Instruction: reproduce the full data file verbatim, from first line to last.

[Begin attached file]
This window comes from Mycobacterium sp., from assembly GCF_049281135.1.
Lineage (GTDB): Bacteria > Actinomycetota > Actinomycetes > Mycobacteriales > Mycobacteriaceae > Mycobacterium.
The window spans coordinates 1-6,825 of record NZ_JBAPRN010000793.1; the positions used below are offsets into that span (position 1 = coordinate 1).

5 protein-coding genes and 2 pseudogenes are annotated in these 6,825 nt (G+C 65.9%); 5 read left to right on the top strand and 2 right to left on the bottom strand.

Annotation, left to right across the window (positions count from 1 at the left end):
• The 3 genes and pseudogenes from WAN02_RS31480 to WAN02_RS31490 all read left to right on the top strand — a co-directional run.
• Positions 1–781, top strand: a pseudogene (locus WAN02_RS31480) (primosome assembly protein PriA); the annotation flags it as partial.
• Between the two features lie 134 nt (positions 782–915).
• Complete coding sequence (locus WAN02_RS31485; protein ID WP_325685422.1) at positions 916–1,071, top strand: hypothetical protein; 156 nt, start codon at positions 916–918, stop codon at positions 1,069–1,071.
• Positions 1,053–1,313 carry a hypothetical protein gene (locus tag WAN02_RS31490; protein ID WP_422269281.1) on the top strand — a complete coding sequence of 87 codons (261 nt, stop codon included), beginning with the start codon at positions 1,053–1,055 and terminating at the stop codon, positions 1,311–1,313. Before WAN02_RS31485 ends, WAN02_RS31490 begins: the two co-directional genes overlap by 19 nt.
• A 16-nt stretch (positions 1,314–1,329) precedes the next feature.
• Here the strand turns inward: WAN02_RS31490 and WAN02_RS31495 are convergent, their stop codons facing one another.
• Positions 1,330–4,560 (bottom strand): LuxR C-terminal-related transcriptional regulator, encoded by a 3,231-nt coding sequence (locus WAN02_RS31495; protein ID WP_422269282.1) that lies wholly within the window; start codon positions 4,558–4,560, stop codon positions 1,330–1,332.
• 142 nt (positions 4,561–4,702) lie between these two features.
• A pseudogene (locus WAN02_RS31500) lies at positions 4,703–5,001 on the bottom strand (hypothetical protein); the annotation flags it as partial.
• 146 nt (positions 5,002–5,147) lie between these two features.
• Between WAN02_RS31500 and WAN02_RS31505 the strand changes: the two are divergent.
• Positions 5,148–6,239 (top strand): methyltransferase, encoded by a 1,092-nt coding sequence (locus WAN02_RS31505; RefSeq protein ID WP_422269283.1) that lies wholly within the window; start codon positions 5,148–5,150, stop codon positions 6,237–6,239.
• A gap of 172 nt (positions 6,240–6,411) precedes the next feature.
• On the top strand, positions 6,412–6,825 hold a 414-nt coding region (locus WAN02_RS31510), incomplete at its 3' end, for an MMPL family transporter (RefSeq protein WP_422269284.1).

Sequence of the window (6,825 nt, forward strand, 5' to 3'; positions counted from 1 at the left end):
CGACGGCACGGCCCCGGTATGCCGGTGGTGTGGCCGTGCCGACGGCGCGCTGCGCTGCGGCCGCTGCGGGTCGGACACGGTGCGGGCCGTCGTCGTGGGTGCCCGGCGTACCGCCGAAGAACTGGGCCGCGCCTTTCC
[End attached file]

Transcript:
This window comes from Mycobacterium sp., from assembly GCF_049281135.1.
Lineage (GTDB): Bacteria > Actinomycetota > Actinomycetes > Mycobacteriales > Mycobacteriaceae > Mycobacterium.
The window spans coordinates 1-6,825 of record NZ_JBAPRN010000793.1; the positions used below are offsets into that span (position 1 = coordinate 1).

5 protein-coding genes and 2 pseudogenes are annotated in these 6,825 nt (G+C 65.9%); 5 read left to right on the top strand and 2 right to left on the bottom strand.

Annotation, left to right across the window (positions count from 1 at the left end):
• The 3 genes and pseudogenes from WAN02_RS31480 to WAN02_RS31490 all read left to right on the top strand — a co-directional run.
• Positions 1–781, top strand: a pseudogene (locus WAN02_RS31480) (primosome assembly protein PriA); the annotation flags it as partial.
• Between the two features lie 134 nt (positions 782–915).
• Complete coding sequence (locus WAN02_RS31485; protein ID WP_325685422.1) at positions 916–1,071, top strand: hypothetical protein; 156 nt, start codon at positions 916–918, stop codon at positions 1,069–1,071.
• Positions 1,053–1,313 carry a hypothetical protein gene (locus tag WAN02_RS31490; protein ID WP_422269281.1) on the top strand — a complete coding sequence of 87 codons (261 nt, stop codon included), beginning with the start codon at positions 1,053–1,055 and terminating at the stop codon, positions 1,311–1,313. Before WAN02_RS31485 ends, WAN02_RS31490 begins: the two co-directional genes overlap by 19 nt.
• A 16-nt stretch (positions 1,314–1,329) precedes the next feature.
• Here the strand turns inward: WAN02_RS31490 and WAN02_RS31495 are convergent, their stop codons facing one another.
• Positions 1,330–4,560 (bottom strand): LuxR C-terminal-related transcriptional regulator, encoded by a 3,231-nt coding sequence (locus WAN02_RS31495; protein ID WP_422269282.1) that lies wholly within the window; start codon positions 4,558–4,560, stop codon positions 1,330–1,332.
• 142 nt (positions 4,561–4,702) lie between these two features.
• A pseudogene (locus WAN02_RS31500) lies at positions 4,703–5,001 on the bottom strand (hypothetical protein); the annotation flags it as partial.
• 146 nt (positions 5,002–5,147) lie between these two features.
• Between WAN02_RS31500 and WAN02_RS31505 the strand changes: the two are divergent.
• Positions 5,148–6,239 (top strand): methyltransferase, encoded by a 1,092-nt coding sequence (locus WAN02_RS31505; RefSeq protein ID WP_422269283.1) that lies wholly within the window; start codon positions 5,148–5,150, stop codon positions 6,237–6,239.
• A gap of 172 nt (positions 6,240–6,411) precedes the next feature.
• On the top strand, positions 6,412–6,825 hold a 414-nt coding region (locus WAN02_RS31510), incomplete at its 3' end, for an MMPL family transporter (RefSeq protein WP_422269284.1).

Sequence of the window (6,825 nt, forward strand, 5' to 3'; positions counted from 1 at the left end):
CGACGGCACGGCCCCGGTATGCCGGTGGTGTGGCCGTGCCGACGGCGCGCTGCGCTGCGGCCGCTGCGGGTCGGACACGGTGCGGGCCGTCGTCGTGGGTGCCCGGCGTACCGCCGAAGAACTGGGCCGCGCCTTTCC